So, you’re thinking that maybe it’s time to take a hard look at your website. It is always a good practice when you consider how important it is as a marketing and communication tool.
Last week, we shared some thoughts about the public-facing side, where copy, design and other content work together to create a compelling user journey. But there are also some more technical, behind the scenes issues you should consider as well:
1. High bounce rate
Google Analytics defines “bounce rate” as the percentage of single-page visitors to your site. In other words, it’s the percentage of people who come to your site and only visit the first page they land on. Instead of clicking through to another page, visitors can’t find what they were looking for, aren’t interested in learning more, or find your webpage too slow or difficult to use.
If your Analytics account scores your bounce rate consistently at more than 60%, that’s going to be an issue. Don’t have Google Analytics on your site? Well, that too is a problem, because you’re missing a ton of important data.
2. Slow page load speeds
The spinning wheel of wait causes frustration for visitors who expect your site to load quickly, whether on a desktop, laptop, table and phone. It’s even worse when it happens as they move from page to page within the site or when the images that are part of the page load slower than the text. Beyond irritation for the user, slow page loads will also negatively affect your search rankings as Google prioritizes it when determining who gets to the top of the search results.
3. Poor conversion rates
If, as we talked about last week, you have a goal for your website, it will include a call to action. If you’re not getting the results you need, then you need to consider if it is the website itself that is preventing visitors from meeting that goal (making contact with you, or making a purchase or downloading resources, etc). Like any other asset you have, the ROI from your website is absolutely vital.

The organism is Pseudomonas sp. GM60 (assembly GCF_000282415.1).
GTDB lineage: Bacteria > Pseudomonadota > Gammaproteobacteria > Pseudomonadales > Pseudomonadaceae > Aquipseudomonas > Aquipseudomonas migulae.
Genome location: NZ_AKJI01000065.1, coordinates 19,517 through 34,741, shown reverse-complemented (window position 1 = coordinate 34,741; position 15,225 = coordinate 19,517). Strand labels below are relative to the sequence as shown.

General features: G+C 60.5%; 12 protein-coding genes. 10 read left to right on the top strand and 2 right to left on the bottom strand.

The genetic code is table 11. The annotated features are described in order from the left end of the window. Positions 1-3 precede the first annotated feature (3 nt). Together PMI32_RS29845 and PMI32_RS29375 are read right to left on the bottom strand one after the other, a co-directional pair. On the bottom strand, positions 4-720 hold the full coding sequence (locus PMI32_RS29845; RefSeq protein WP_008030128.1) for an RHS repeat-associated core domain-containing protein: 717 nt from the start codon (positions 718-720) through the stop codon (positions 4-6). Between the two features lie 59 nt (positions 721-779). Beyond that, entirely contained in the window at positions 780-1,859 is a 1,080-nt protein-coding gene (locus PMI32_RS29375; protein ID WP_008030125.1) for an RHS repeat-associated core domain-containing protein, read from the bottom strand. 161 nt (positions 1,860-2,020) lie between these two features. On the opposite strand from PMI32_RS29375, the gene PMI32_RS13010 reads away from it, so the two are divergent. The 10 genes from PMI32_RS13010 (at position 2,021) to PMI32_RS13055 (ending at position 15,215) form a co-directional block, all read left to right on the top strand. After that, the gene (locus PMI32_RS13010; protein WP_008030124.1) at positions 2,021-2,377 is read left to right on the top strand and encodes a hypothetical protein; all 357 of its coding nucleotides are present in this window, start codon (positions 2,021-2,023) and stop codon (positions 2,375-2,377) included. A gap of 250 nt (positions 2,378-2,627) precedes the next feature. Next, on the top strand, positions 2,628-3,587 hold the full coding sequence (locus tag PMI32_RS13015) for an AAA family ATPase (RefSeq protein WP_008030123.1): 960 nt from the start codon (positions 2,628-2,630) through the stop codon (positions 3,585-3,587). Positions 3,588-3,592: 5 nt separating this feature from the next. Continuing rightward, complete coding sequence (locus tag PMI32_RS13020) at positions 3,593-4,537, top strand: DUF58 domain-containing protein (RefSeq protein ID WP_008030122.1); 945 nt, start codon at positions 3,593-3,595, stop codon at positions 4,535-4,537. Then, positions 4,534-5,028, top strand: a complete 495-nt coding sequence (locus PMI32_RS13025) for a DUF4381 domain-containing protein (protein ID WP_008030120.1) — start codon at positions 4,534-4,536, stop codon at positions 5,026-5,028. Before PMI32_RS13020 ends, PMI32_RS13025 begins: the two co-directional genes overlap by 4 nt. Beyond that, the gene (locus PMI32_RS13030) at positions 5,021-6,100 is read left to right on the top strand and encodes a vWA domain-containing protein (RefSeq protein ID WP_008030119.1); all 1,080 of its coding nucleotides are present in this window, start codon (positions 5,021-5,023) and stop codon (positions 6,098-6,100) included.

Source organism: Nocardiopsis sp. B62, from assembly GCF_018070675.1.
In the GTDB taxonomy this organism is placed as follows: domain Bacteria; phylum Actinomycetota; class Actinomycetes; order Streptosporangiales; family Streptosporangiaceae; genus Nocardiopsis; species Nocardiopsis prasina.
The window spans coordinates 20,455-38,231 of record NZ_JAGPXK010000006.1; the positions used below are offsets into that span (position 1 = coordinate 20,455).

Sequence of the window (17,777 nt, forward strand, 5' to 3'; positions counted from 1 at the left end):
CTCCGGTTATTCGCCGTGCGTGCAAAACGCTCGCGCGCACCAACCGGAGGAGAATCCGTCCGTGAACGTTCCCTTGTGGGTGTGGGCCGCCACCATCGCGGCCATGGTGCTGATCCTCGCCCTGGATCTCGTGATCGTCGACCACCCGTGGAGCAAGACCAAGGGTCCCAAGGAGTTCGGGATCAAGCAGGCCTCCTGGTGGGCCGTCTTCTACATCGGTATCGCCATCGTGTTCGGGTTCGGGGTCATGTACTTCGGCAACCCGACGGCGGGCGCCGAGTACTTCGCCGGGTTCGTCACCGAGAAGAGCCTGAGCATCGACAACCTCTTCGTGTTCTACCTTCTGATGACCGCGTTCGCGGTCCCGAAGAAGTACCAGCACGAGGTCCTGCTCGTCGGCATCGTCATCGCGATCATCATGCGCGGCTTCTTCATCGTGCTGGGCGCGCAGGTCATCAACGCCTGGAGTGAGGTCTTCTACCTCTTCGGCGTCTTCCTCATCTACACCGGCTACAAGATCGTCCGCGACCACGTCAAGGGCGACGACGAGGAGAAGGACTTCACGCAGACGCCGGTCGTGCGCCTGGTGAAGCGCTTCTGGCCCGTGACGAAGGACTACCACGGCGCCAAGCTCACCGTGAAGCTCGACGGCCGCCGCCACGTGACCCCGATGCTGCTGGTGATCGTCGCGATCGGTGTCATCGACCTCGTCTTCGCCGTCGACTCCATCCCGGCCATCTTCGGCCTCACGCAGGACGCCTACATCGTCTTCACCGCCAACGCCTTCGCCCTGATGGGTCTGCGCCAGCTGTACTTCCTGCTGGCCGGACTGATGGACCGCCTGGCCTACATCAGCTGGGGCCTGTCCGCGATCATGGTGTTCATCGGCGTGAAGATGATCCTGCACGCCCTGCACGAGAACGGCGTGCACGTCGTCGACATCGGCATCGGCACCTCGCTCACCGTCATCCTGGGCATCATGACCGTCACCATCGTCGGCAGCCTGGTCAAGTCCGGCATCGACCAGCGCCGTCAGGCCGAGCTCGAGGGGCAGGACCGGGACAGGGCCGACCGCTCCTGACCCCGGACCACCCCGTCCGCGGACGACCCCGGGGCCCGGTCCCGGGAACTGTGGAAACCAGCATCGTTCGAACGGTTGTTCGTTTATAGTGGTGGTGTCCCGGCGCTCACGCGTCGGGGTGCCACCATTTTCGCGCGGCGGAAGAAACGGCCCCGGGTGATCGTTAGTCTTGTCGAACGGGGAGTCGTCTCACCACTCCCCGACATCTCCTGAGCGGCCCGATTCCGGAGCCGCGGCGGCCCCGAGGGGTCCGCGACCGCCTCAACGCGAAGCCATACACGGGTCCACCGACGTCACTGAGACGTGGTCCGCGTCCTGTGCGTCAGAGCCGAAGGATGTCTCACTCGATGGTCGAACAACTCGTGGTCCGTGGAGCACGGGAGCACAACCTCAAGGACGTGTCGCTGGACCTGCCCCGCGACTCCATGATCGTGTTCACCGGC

4. Your site isn’t responsive to different devices
More than 80% of internet users use mobile devices to search the web. Does your site accommodate them? Or does your website force visitors to see a reflection of your desktop site, with excessive scrolling and content that doesn’t fit the screen? When designing a new site, start with a mobile design and build the desktop version out from that.
5. It’s not compatible with the latest technology
Many websites are built on open-source content management systems like WordPress. They make use of plug-ins and other software that are designed to work together. But as these different pieces get updated, new versions may not work as well with the rest of the website. Outdated plug-ins can also be security risk. Trying to keep everything working is akin to playing Whack-a-Mole – as soon as you get one done, another pops up. Each needs to be continually updated to ensure the best performance and user experience.
Yes, there is a lot that should be considered when thinking about a site rebuild. But whether you confused or excited about moving forward, Blueprint has the experience and expertise to help you walk through the process. Contact us to learn more about getting the most out of your existing site, or if it’s time to start working on something new.